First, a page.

Engimatic bunch of Icelanders who create really beautiful soundscapey music.
lineup: uh, I'll be damned if I can figure that out.
review index: Agaetis Byrjun / ()
missing albums: their first album, which doesn't seem to be in print; also a couple of EPs
Best songs: Starálfur, Svefn-g-englar, Ny' Batterí...dangit, speak American, foreigners!
Worst songs: nyet. er...nein. nö?
People often ask me, "Cole, why don't you give more five-star ratings?". Actually, I'm not sure anyone has asked me that, but it seemed as good an opening line as any. Either way, the reason is this: a five-star album has to be one that completely blows me away. Not just your ordinary album, in other words. Something that seems above the grasp of human imperfection, yet still was created by real live people. Put simply, something that's just musically transcendental. This is the case with the album that's titled up there, nice and centered so you can read it clearly. This is a wonderfully brilliant, absolutely damn-near perfect slice of aural scintillation. Given that the only singing on here is (I presume) in Icelandic, and the songs are all really long, it may not be the most accessible of works (it took several listens for me to get it), but it sure as hell is worth spending some time on.
I suppose you might want to know how it sounds. Well, pretty much, the songs are slow and based on a few droning organ or string (as in orchestral) chords. Rather than changing that, they just build on it. Sometimes things coalesce into a more-or-less catchy vocal melody (as is the case with "Svefn-g-englar"), but more often than not they just shove stuff into the mix until everything pulsates with a bunch of shining beauty...or something gay like that (best example is "Starálfur", which has some of the prettiest string arrangements I've heard in a while). Is that any good? I hope so.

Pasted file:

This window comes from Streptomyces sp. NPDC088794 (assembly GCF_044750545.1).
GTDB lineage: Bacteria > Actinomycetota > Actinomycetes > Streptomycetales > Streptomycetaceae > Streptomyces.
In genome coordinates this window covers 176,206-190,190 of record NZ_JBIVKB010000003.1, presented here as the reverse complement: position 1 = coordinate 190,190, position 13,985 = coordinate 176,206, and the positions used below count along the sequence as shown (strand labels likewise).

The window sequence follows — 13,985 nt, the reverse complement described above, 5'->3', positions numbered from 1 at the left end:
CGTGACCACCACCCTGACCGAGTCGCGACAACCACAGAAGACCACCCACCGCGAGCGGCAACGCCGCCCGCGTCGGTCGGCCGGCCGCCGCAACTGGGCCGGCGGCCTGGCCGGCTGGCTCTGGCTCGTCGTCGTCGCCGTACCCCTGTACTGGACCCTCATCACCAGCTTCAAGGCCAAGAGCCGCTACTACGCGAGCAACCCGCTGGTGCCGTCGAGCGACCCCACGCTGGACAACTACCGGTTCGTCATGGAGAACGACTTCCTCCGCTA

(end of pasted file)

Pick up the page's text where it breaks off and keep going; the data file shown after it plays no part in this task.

It should also be noted that this album is 72 minutes long. And it entertains me for just about every second. (I'll admit, the end, "Avalon", doesn't hold much interest for me.) Who else could do that? Tori Amos sure as hell couldn't. (Sorry, there goes my New Year's resolution...) So, I say give it a try. It won't hurt you. And you sure as hell won't hear it on K-ROCK.
Best songs: 1, 8, 3, 4
Worst songs: 5
Again with the obfuscation. The album title is a pair of parentheses, the songs have no title, and the singing is even more incomprehensible. I'd find this irritatingly pretentious if the Jamie Lynn-Siegler Roses (okay, that was a stretch) weren't such a great band.
At least, Agaetis Byrjun was obvious greatness. This is more like...pretty good. The band has eschewed the strings and horns and things and seem to be concentrating on more guitar and keyboard-based stuff. And instead of wonderful transcendance, the focus is more on pleasant prettiness. Which they still do quite well (track 1, for example), but it is kind of disappointing. The worst offense is track 5, which manages to do something they haven't managed before: be boring. On the other hand, track 8 builds up into an exciting climax, and the rest is pretty entertaining, if not genius. So that's that.
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